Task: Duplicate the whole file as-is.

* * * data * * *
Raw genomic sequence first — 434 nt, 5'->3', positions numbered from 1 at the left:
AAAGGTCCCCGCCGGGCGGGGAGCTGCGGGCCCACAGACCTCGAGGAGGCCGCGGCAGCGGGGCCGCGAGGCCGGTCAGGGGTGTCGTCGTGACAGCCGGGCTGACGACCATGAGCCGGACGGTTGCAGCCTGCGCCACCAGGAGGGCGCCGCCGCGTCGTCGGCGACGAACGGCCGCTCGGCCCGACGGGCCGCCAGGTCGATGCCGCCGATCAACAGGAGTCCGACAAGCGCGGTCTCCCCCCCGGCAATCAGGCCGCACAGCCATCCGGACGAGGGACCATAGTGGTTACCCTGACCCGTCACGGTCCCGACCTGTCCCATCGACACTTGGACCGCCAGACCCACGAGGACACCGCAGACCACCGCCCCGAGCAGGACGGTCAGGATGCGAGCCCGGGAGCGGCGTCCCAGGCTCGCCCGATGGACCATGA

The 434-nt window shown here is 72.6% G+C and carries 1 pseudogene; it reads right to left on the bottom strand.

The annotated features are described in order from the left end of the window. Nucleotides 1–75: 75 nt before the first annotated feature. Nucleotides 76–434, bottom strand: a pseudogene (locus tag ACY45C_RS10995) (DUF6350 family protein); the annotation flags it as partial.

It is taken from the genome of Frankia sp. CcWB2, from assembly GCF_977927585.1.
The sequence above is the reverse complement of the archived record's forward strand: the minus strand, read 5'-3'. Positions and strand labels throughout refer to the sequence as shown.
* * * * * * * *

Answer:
Raw genomic sequence first — 434 nt, 5'->3', positions numbered from 1 at the left:
AAAGGTCCCCGCCGGGCGGGGAGCTGCGGGCCCACAGACCTCGAGGAGGCCGCGGCAGCGGGGCCGCGAGGCCGGTCAGGGGTGTCGTCGTGACAGCCGGGCTGACGACCATGAGCCGGACGGTTGCAGCCTGCGCCACCAGGAGGGCGCCGCCGCGTCGTCGGCGACGAACGGCCGCTCGGCCCGACGGGCCGCCAGGTCGATGCCGCCGATCAACAGGAGTCCGACAAGCGCGGTCTCCCCCCCGGCAATCAGGCCGCACAGCCATCCGGACGAGGGACCATAGTGGTTACCCTGACCCGTCACGGTCCCGACCTGTCCCATCGACACTTGGACCGCCAGACCCACGAGGACACCGCAGACCACCGCCCCGAGCAGGACGGTCAGGATGCGAGCCCGGGAGCGGCGTCCCAGGCTCGCCCGATGGACCATGA

The 434-nt window shown here is 72.6% G+C and carries 1 pseudogene; it reads right to left on the bottom strand.

The annotated features are described in order from the left end of the window. Nucleotides 1–75: 75 nt before the first annotated feature. Nucleotides 76–434, bottom strand: a pseudogene (locus tag ACY45C_RS10995) (DUF6350 family protein); the annotation flags it as partial.

It is taken from the genome of Frankia sp. CcWB2, from assembly GCF_977927585.1.
The sequence above is the reverse complement of the archived record's forward strand: the minus strand, read 5'-3'. Positions and strand labels throughout refer to the sequence as shown.